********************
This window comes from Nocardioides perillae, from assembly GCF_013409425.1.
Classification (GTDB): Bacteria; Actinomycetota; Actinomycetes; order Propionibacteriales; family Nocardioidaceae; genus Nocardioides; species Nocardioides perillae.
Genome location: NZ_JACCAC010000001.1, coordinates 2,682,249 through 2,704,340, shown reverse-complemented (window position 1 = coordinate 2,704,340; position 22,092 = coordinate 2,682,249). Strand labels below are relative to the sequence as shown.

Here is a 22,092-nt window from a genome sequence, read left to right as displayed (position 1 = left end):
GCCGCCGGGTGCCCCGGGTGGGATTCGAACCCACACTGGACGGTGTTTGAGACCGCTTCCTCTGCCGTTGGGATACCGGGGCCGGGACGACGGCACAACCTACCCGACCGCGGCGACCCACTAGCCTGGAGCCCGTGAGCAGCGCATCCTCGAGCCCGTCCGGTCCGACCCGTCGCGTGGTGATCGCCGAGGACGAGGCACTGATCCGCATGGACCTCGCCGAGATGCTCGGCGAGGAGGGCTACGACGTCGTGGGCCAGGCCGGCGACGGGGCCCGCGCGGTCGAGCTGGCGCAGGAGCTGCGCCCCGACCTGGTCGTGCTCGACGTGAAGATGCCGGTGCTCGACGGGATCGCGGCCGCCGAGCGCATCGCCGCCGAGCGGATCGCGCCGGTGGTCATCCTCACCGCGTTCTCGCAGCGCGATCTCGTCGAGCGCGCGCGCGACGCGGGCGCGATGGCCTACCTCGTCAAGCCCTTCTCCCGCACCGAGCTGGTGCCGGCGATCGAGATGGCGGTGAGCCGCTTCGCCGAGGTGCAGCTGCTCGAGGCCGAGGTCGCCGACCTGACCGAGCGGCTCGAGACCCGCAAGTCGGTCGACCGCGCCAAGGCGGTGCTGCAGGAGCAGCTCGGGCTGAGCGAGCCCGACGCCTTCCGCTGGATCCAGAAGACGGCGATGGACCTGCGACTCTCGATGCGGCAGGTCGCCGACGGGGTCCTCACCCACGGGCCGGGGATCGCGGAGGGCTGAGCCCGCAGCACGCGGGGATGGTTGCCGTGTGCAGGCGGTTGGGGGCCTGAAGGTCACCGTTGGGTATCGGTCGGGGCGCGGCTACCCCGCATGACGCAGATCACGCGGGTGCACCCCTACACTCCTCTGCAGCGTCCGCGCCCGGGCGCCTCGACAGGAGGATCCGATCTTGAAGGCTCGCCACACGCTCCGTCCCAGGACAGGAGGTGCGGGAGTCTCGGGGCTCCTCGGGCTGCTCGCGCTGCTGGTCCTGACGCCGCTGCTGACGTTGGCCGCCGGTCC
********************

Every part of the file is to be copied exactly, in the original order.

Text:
This window comes from Nocardioides perillae, from assembly GCF_013409425.1.
Classification (GTDB): Bacteria; Actinomycetota; Actinomycetes; order Propionibacteriales; family Nocardioidaceae; genus Nocardioides; species Nocardioides perillae.
Genome location: NZ_JACCAC010000001.1, coordinates 2,682,249 through 2,704,340, shown reverse-complemented (window position 1 = coordinate 2,704,340; position 22,092 = coordinate 2,682,249). Strand labels below are relative to the sequence as shown.

Here is a 22,092-nt window from a genome sequence, read left to right as displayed (position 1 = left end):
GCCGCCGGGTGCCCCGGGTGGGATTCGAACCCACACTGGACGGTGTTTGAGACCGCTTCCTCTGCCGTTGGGATACCGGGGCCGGGACGACGGCACAACCTACCCGACCGCGGCGACCCACTAGCCTGGAGCCCGTGAGCAGCGCATCCTCGAGCCCGTCCGGTCCGACCCGTCGCGTGGTGATCGCCGAGGACGAGGCACTGATCCGCATGGACCTCGCCGAGATGCTCGGCGAGGAGGGCTACGACGTCGTGGGCCAGGCCGGCGACGGGGCCCGCGCGGTCGAGCTGGCGCAGGAGCTGCGCCCCGACCTGGTCGTGCTCGACGTGAAGATGCCGGTGCTCGACGGGATCGCGGCCGCCGAGCGCATCGCCGCCGAGCGGATCGCGCCGGTGGTCATCCTCACCGCGTTCTCGCAGCGCGATCTCGTCGAGCGCGCGCGCGACGCGGGCGCGATGGCCTACCTCGTCAAGCCCTTCTCCCGCACCGAGCTGGTGCCGGCGATCGAGATGGCGGTGAGCCGCTTCGCCGAGGTGCAGCTGCTCGAGGCCGAGGTCGCCGACCTGACCGAGCGGCTCGAGACCCGCAAGTCGGTCGACCGCGCCAAGGCGGTGCTGCAGGAGCAGCTCGGGCTGAGCGAGCCCGACGCCTTCCGCTGGATCCAGAAGACGGCGATGGACCTGCGACTCTCGATGCGGCAGGTCGCCGACGGGGTCCTCACCCACGGGCCGGGGATCGCGGAGGGCTGAGCCCGCAGCACGCGGGGATGGTTGCCGTGTGCAGGCGGTTGGGGGCCTGAAGGTCACCGTTGGGTATCGGTCGGGGCGCGGCTACCCCGCATGACGCAGATCACGCGGGTGCACCCCTACACTCCTCTGCAGCGTCCGCGCCCGGGCGCCTCGACAGGAGGATCCGATCTTGAAGGCTCGCCACACGCTCCGTCCCAGGACAGGAGGTGCGGGAGTCTCGGGGCTCCTCGGGCTGCTCGCGCTGCTGGTCCTGACGCCGCTGCTGACGTTGGCCGCCGGTCC